Your supervisor has reviewed your service plan for the client, sue,


Your supervisor has reviewed your service plan for the client, Sue, described in the case example below, and feels the plan is too heavily focused on Sue’s problems and not focused enough on her strengths. Your supervisor has asked you to prepare a memo to her addressing:

  • How might you focus on strengths to engage Sue in case management during your next meeting with her?
  • Describe how you would use motivational interviewing to help Sue change her present situation.
  • By focusing on strengths, what would you hope to accomplish in each of the three case management phases?
  • What additional information would you like to have about Sue that would facilitate a strengths-based approach?
  • What resources do you think are available for Sue? How would you find out?

In your responses, cite three scholarly sources. Format your paper per the guidelines in APA 6th. The title and reference pages are not part of the total page count.

Case Example:

Homeless Sue, a 35-year-old female, has been diagnosed with Schizophrenia Disorder exhibiting delusions and hallucinations. In addition, she has problems with social environment, occupational problems, housing problems, and economic problems.

Sue is an Iraq War veteran. She served as a liaison to human resources and then as a paramedic. Sue was honorably discharged in 2009. Before she served, she received a degree in medical technology at a local community college. Her father was a veteran and she grew up on army bases. She attended five high schools in four years. Her mother was a secretary and a teacher. She has not seen her family for two years; she lived with them after her return from Iraq, but both parents and Sue could not find a peaceful way to live together.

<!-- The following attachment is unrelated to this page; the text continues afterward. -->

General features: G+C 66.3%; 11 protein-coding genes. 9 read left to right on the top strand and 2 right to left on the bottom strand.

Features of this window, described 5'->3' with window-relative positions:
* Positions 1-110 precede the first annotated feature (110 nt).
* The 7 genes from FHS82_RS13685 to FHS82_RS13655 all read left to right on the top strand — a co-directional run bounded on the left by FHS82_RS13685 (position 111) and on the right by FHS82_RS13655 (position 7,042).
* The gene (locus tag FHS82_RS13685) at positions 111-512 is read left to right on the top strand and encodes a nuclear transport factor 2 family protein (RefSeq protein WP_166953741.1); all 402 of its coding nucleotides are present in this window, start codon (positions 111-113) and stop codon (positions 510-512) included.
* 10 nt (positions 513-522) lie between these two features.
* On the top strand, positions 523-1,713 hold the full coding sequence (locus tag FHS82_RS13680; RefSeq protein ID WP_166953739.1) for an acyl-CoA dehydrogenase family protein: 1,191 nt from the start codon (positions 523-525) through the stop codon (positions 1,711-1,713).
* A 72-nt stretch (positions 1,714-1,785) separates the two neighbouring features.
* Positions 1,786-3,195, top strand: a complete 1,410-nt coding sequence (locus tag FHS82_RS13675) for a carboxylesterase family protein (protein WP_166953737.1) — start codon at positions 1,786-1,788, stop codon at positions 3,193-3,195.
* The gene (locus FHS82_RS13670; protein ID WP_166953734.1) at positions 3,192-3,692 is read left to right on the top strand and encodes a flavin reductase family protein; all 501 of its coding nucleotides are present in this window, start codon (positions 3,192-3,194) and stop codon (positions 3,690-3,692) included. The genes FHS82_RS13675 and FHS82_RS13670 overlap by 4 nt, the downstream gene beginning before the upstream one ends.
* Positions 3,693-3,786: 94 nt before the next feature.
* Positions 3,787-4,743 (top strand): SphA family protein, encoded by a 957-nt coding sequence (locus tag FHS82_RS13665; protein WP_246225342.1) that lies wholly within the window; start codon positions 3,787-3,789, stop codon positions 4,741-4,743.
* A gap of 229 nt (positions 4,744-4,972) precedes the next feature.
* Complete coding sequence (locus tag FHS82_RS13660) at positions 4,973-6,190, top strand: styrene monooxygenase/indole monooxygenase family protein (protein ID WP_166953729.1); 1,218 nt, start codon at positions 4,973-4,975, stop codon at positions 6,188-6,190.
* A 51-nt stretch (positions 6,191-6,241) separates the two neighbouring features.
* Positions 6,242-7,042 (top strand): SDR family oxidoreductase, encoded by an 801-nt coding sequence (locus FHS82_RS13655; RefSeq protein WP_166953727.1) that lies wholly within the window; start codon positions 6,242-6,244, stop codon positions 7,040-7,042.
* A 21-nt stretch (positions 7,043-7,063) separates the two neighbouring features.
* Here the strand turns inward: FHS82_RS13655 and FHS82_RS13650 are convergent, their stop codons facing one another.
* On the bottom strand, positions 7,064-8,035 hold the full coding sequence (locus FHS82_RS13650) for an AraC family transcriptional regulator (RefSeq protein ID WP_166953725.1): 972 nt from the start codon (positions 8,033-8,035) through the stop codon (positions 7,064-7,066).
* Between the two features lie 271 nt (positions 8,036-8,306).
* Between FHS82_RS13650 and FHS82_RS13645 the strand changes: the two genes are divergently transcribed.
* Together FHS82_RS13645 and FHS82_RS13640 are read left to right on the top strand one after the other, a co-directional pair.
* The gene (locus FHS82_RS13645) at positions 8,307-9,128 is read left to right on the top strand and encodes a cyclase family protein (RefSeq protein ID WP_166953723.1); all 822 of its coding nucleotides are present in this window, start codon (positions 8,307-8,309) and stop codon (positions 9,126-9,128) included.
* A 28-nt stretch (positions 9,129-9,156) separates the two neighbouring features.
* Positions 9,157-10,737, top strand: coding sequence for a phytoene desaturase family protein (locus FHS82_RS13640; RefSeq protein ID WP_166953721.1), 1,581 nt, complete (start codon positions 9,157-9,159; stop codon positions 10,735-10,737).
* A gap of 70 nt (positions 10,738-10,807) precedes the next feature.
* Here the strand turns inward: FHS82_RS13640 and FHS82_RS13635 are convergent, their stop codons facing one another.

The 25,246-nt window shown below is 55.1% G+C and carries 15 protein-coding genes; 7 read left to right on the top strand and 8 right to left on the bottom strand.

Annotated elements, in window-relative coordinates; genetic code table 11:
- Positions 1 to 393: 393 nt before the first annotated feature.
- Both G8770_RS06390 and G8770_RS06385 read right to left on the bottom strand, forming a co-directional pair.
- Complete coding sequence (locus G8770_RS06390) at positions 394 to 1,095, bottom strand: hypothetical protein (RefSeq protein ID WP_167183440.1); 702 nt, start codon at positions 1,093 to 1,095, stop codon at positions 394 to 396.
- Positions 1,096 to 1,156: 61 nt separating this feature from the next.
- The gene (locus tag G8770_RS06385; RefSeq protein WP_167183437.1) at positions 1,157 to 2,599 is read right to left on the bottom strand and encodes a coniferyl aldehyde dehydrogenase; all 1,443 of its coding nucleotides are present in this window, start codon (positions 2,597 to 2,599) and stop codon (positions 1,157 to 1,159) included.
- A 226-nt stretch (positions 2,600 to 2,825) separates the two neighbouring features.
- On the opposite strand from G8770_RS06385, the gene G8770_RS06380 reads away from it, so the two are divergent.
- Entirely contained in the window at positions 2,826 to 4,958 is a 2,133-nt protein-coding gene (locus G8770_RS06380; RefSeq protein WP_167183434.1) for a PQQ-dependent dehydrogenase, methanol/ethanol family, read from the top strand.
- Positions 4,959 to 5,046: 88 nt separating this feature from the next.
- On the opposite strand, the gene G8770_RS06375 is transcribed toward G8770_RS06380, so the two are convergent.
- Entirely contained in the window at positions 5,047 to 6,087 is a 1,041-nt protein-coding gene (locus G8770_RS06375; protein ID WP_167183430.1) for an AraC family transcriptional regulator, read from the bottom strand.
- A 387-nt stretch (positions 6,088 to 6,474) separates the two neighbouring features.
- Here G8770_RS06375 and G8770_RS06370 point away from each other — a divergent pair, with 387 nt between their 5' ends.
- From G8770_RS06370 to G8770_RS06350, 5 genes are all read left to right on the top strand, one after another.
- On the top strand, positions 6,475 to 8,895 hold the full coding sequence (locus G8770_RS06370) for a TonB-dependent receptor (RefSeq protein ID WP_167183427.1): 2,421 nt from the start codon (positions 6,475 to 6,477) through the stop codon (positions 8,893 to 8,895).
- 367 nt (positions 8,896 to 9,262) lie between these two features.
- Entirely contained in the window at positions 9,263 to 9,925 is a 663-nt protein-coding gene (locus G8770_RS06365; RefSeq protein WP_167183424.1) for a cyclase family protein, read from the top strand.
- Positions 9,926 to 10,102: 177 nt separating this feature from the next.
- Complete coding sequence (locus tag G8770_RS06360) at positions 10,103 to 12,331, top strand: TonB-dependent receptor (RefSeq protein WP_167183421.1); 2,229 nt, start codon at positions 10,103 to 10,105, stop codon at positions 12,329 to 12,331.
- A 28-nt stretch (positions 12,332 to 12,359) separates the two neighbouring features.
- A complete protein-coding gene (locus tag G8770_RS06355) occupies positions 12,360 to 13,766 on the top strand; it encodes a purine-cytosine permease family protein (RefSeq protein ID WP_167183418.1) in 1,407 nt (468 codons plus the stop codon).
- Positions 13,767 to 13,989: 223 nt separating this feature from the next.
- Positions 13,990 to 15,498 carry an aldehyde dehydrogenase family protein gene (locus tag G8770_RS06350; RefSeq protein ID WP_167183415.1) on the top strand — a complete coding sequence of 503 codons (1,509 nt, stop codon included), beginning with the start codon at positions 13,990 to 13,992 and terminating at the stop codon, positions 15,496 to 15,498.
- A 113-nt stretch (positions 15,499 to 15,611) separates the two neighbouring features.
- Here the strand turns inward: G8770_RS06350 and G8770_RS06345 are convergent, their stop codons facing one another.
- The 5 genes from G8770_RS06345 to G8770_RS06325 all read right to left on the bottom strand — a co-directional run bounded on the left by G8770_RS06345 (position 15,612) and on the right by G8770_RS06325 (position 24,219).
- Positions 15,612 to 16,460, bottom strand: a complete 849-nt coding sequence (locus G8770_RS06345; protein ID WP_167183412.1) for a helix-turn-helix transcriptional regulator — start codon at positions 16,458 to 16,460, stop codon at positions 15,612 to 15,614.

Sue can often be seen walking to and from the downtown area and the local grocery store. She spends most of her days on the streets. A case manager working downtown saw her walking through the rain and called a friend working for a shelter. She asked if she could refer Sue. The outreach team located Sue during one of her walks the next week.

The outreach worker learned that Sue cleaned up several local businesses late at night. She slept in the places she cleaned. She appeared sober but complained of hearing voices. She believed that she was in danger from wild animals most of the time. She feared for her life; she thought her parents would find her and kill her. Sue had never been arrested. Sue indicated she didn’t want to live in a house, and she did not want to live with anybody around. People scared her; noises scared her. She had trouble sleeping.

The outreach worker referred Sue to a local homeless shelter providing comprehensive care. Reluctantly, Sue agreed to come to an initial interview. She asked the interviewer (who was also a case manager) if they could meet on the streets for the interview. The case manager agreed. After the initial screening, the case manager asked Sue if she would be willing to participate in additional in-depth interviews. She declined, but when each week the case manager encouraged her, she reluctantly said “yes.”

Mental health assessments concluded with a diagnosis of schizophrenia. Sue refused medication. She continues to hear voices, rejects offered housing, but occasionally meets the case manager on the streets. She was willing to be placed on the agency service roles. The service plan for Sue continues to evolve.

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